Tech, humanity and humour: meet the new CFO

When Govia Thameslink Railway suffered a 95 per cent drop in footfall, chief financial officer Ian McLaren drove recovery by being open to innovation and investing in staff

Drag queens, diversity and inclusion, and data-driven decisions are unlikely to be among the first words you would associate with a typical chief financial officer (CFO). However, Govia Thameslink Railway’s Ian McLaren is far from a stereotypical CFO, although he argues no such thing exists in 2021.

As the 52-year-old cycling enthusiast, who took up his position at GTR in December 2017, can attest, the tumultuous events of the past year have elevated the role of CFOs and significantly expanded their list of responsibilities, across the board. “When I started at GTR, my remit was a lot simpler and I was focusing on a narrow scope of my skillset, whereas now I’m using a much broader range,” he says.

“Today, it’s more about the human side of things, thinking about very practical stuff: keeping almost 8,000 colleagues safe while being able to carry out their duties, alongside supporting the varying ambitions of stakeholders and looking for opportunities to create value.”

The inference is the train has left the station for those who still believe a CFO’s primary journey is counting the beans. Business continuity has been paramount through the coronavirus crisis and those in McLaren’s position, at their respective organisations, have become more central to steering strategy.

Considering GTR, which handles 250 locations and some of the busiest train stations in London, went from “moving over a million people” in and out of the capital on a normal day, pre-pandemic, to footfall crashing by 95 per cent when the first lockdown was enforced in late-March, it has been a mighty challenge to get the business back on track. 

Broader range of skills required

Connecting with, and looking after, customers and staff alike has enabled McLaren to navigate a quicker route to recovery. “As an organisation, we are looking to build back better, greener and faster,” he says, “and part of that is drawing on the ability to listen and adapt.”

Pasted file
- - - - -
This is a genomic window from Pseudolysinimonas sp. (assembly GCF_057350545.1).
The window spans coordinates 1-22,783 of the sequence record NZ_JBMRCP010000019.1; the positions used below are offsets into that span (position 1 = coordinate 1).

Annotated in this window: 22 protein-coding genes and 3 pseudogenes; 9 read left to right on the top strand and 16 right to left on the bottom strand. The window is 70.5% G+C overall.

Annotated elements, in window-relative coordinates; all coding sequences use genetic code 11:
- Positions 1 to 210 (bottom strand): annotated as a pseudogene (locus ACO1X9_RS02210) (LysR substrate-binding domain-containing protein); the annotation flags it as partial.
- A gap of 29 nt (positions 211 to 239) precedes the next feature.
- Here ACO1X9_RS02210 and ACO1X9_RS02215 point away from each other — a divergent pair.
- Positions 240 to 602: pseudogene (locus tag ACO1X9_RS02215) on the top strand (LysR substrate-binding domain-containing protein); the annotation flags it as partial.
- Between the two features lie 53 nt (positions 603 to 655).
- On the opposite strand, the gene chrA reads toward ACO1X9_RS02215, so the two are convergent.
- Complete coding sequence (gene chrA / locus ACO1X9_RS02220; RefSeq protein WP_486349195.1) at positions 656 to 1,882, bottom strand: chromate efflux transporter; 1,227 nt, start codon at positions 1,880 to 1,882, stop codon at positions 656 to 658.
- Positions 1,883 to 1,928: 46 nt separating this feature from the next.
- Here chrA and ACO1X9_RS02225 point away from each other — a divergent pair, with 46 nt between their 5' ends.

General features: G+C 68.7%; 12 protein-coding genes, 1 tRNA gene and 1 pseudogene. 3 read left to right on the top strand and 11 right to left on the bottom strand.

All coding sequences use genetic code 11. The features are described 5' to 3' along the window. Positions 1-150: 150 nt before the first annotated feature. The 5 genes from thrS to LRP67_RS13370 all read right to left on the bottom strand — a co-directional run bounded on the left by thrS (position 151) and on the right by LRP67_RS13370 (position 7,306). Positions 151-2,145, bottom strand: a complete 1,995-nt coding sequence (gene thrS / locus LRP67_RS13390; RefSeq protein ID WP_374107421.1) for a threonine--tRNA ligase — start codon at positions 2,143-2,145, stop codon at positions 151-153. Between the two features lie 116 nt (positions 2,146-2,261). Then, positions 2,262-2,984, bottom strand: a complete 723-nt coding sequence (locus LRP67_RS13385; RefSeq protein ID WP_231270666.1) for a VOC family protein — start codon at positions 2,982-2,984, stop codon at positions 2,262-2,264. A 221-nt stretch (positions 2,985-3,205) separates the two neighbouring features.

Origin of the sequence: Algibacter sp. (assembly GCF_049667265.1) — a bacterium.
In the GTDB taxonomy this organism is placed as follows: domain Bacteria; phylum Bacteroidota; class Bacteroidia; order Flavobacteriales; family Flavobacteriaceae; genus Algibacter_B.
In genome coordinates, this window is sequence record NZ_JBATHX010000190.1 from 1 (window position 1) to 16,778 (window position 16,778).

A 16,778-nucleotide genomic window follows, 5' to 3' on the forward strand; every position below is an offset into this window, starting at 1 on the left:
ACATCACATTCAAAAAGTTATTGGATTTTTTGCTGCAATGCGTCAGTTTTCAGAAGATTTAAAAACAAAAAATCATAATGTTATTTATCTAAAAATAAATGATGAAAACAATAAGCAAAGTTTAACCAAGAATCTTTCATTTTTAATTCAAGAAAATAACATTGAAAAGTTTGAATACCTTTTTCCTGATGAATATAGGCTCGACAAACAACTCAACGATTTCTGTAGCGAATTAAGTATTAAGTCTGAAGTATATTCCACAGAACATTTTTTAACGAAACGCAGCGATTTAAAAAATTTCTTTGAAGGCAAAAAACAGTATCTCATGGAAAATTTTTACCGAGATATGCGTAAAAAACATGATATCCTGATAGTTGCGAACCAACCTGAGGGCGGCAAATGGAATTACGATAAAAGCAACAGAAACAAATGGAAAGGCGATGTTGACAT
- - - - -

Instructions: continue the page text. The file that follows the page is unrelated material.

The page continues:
Today, it’s more about the human side of things, keeping colleagues safe while supporting the varying ambitions of stakeholders and looking for opportunities to create value

A good handle on technology also augments modern CFOs and, most importantly, their employers. McLaren has this in spades; his curriculum vitae lists two-year stints as CFO and head of finance at Nomad Digital and Digital Barriers, respectively. Indeed, he has been in the driving seat for GTR’s digital transformation journey, which began in 2017, and it “came into its own” last year, allowing colleagues to “work with technology in an untethered way”.

Further, through utilising products provided by technology partner Microsoft, McLaren and his fellow GTR strategists can gain “real-time insights that have led to data-driven decisions”. He says: “These insights have meant our colleagues can optimise their time on the ground and it has empowered people to do the job we’ve required of them, which has been ever-changing.”

Dealing with the pandemic has taught us that our ability to change can move at lightning pace, so over the next five years we need to become very good at rethinking everything we think we know

Since the first lockdown, that agility and flexibility, following the data, has been vital for GTR’s service operation and particularly for hospital staff and those they aid. “We realised there are nearly 70 NHS trusts across our network, and first-responders and critical workers relied on the train service, so we adapted our timetable predominantly for them,” says McLaren. “We became more of an off-peak rather than a commuter service. The old rush-hour peak has disappeared and now travel patterns are more evenly spread throughout the day.”